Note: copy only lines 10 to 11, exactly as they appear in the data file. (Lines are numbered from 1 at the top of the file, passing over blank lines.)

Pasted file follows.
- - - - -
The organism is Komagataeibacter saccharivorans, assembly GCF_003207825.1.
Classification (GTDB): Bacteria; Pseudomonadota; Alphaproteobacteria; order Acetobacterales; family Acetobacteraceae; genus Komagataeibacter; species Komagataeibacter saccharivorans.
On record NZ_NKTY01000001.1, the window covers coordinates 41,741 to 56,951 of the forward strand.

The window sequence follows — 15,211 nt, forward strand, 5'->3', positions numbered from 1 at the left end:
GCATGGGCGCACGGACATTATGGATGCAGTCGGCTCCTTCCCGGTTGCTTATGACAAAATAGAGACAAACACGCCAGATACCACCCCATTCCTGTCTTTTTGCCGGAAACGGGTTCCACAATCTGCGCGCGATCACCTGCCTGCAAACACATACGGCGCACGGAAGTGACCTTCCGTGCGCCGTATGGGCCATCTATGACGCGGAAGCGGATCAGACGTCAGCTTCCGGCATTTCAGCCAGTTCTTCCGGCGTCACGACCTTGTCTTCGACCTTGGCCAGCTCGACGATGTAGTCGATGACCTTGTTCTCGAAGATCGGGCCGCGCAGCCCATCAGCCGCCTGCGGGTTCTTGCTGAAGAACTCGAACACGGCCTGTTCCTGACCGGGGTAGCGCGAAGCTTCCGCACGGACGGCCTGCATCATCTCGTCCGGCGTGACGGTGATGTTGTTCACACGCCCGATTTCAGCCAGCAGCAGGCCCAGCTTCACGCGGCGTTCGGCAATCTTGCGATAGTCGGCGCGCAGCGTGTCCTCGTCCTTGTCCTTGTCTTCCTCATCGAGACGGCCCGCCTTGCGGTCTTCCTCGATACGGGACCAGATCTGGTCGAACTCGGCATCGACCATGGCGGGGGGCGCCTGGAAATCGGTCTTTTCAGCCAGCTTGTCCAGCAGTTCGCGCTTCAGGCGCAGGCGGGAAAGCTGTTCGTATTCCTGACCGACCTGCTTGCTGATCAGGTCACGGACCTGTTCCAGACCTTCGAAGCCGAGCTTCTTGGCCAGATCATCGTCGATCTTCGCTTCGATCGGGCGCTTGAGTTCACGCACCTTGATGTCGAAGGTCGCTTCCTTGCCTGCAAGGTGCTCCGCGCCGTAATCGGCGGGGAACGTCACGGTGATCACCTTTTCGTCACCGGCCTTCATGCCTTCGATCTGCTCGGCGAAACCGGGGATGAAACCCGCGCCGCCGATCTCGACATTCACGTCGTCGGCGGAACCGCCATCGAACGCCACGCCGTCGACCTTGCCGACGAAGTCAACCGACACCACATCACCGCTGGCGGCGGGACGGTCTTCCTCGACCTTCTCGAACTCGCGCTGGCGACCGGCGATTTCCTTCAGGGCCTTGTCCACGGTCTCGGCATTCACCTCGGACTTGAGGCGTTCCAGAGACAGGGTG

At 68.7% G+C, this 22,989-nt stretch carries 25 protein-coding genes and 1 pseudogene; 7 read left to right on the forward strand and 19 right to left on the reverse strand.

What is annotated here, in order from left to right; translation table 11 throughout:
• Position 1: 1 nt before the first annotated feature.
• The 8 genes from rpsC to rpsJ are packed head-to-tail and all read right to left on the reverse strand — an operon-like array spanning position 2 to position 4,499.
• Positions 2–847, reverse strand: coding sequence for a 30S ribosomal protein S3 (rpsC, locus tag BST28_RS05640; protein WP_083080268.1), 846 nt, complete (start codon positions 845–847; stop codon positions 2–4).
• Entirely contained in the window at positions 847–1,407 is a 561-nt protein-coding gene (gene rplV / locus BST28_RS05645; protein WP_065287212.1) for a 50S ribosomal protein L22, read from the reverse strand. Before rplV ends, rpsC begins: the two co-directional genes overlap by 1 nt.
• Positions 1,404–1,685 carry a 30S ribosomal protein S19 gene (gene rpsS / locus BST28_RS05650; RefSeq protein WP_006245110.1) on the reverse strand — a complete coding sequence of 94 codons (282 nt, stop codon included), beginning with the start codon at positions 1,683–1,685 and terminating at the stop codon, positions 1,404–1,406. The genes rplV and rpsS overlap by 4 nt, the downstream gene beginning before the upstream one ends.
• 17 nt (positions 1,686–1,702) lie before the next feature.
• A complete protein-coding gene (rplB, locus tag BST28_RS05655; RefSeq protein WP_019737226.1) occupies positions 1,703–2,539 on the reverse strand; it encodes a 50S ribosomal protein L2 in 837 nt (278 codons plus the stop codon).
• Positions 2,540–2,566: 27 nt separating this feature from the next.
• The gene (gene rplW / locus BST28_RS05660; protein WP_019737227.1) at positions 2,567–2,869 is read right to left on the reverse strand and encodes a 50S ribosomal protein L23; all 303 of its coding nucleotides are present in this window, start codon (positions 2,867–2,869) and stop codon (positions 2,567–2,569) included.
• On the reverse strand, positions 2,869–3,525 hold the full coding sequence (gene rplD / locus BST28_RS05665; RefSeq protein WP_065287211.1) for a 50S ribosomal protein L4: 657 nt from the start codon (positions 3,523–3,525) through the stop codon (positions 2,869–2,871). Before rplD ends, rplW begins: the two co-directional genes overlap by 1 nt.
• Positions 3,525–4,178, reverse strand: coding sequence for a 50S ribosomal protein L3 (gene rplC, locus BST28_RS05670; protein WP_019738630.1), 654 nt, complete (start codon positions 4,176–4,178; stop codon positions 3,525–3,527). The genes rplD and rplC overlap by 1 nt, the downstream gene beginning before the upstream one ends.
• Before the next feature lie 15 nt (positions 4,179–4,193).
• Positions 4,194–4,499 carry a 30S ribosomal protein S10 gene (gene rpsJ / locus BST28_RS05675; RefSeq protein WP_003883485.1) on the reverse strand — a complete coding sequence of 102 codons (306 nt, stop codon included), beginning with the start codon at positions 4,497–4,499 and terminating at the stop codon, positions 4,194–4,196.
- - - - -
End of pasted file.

• Positions 2–847, reverse strand: coding sequence for a 30S ribosomal protein S3 (rpsC, locus tag BST28_RS05640; protein WP_083080268.1), 846 nt, complete (start codon positions 845–847; stop codon positions 2–4).
• Entirely contained in the window at positions 847–1,407 is a 561-nt protein-coding gene (gene rplV / locus BST28_RS05645; protein WP_065287212.1) for a 50S ribosomal protein L22, read from the reverse strand. Before rplV ends, rpsC begins: the two co-directional genes overlap by 1 nt.